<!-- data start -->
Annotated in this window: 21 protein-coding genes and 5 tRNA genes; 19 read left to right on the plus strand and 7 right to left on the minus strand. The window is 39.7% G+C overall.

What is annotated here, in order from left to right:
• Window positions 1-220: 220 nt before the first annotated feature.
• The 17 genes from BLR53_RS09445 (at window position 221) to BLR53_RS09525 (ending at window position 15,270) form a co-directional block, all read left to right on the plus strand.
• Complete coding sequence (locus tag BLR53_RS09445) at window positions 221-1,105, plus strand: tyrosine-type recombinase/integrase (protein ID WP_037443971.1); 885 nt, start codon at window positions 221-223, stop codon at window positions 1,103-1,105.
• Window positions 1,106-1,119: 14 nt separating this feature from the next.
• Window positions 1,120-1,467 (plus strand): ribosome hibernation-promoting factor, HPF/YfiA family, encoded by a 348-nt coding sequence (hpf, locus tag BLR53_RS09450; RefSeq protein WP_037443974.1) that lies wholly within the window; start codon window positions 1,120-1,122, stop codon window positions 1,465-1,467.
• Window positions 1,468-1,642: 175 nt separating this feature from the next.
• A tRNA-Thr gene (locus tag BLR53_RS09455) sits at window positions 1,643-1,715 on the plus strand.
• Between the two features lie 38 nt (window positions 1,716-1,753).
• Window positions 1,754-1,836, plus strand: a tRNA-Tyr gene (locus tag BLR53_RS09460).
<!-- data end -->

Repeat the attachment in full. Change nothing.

Annotated in this window: 21 protein-coding genes and 5 tRNA genes; 19 read left to right on the plus strand and 7 right to left on the minus strand. The window is 39.7% G+C overall.

What is annotated here, in order from left to right:
• Window positions 1-220: 220 nt before the first annotated feature.
• The 17 genes from BLR53_RS09445 (at window position 221) to BLR53_RS09525 (ending at window position 15,270) form a co-directional block, all read left to right on the plus strand.
• Complete coding sequence (locus tag BLR53_RS09445) at window positions 221-1,105, plus strand: tyrosine-type recombinase/integrase (protein ID WP_037443971.1); 885 nt, start codon at window positions 221-223, stop codon at window positions 1,103-1,105.
• Window positions 1,106-1,119: 14 nt separating this feature from the next.
• Window positions 1,120-1,467 (plus strand): ribosome hibernation-promoting factor, HPF/YfiA family, encoded by a 348-nt coding sequence (hpf, locus tag BLR53_RS09450; RefSeq protein WP_037443974.1) that lies wholly within the window; start codon window positions 1,120-1,122, stop codon window positions 1,465-1,467.
• Window positions 1,468-1,642: 175 nt separating this feature from the next.
• A tRNA-Thr gene (locus tag BLR53_RS09455) sits at window positions 1,643-1,715 on the plus strand.
• Between the two features lie 38 nt (window positions 1,716-1,753).
• Window positions 1,754-1,836, plus strand: a tRNA-Tyr gene (locus tag BLR53_RS09460).